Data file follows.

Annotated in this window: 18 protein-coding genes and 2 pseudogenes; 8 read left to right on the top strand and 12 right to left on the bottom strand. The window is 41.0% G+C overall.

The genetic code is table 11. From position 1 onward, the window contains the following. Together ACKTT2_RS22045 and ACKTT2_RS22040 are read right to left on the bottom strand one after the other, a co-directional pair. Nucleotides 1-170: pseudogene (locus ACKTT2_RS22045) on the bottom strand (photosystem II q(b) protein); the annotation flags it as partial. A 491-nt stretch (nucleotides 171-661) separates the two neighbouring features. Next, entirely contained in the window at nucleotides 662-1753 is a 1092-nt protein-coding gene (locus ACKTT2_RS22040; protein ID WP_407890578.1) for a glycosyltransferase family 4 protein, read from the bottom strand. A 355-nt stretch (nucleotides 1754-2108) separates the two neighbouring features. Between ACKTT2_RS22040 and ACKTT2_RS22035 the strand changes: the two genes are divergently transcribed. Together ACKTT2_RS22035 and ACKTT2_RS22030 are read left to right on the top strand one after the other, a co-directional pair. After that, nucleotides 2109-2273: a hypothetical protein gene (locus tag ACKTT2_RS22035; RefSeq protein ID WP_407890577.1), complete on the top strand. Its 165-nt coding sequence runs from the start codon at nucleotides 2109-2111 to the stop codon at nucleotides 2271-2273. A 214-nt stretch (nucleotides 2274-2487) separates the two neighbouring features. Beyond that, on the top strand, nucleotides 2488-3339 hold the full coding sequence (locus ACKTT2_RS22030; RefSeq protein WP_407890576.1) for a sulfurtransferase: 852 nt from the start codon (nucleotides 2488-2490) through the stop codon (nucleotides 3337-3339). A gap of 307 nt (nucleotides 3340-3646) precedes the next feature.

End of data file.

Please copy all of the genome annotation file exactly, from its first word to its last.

Annotated in this window: 18 protein-coding genes and 2 pseudogenes; 8 read left to right on the top strand and 12 right to left on the bottom strand. The window is 41.0% G+C overall.

The genetic code is table 11. From position 1 onward, the window contains the following. Together ACKTT2_RS22045 and ACKTT2_RS22040 are read right to left on the bottom strand one after the other, a co-directional pair. Nucleotides 1-170: pseudogene (locus ACKTT2_RS22045) on the bottom strand (photosystem II q(b) protein); the annotation flags it as partial. A 491-nt stretch (nucleotides 171-661) separates the two neighbouring features. Next, entirely contained in the window at nucleotides 662-1753 is a 1092-nt protein-coding gene (locus ACKTT2_RS22040; protein ID WP_407890578.1) for a glycosyltransferase family 4 protein, read from the bottom strand. A 355-nt stretch (nucleotides 1754-2108) separates the two neighbouring features. Between ACKTT2_RS22040 and ACKTT2_RS22035 the strand changes: the two genes are divergently transcribed. Together ACKTT2_RS22035 and ACKTT2_RS22030 are read left to right on the top strand one after the other, a co-directional pair. After that, nucleotides 2109-2273: a hypothetical protein gene (locus tag ACKTT2_RS22035; RefSeq protein ID WP_407890577.1), complete on the top strand. Its 165-nt coding sequence runs from the start codon at nucleotides 2109-2111 to the stop codon at nucleotides 2271-2273. A 214-nt stretch (nucleotides 2274-2487) separates the two neighbouring features. Beyond that, on the top strand, nucleotides 2488-3339 hold the full coding sequence (locus ACKTT2_RS22030; RefSeq protein WP_407890576.1) for a sulfurtransferase: 852 nt from the start codon (nucleotides 2488-2490) through the stop codon (nucleotides 3337-3339). A gap of 307 nt (nucleotides 3340-3646) precedes the next feature.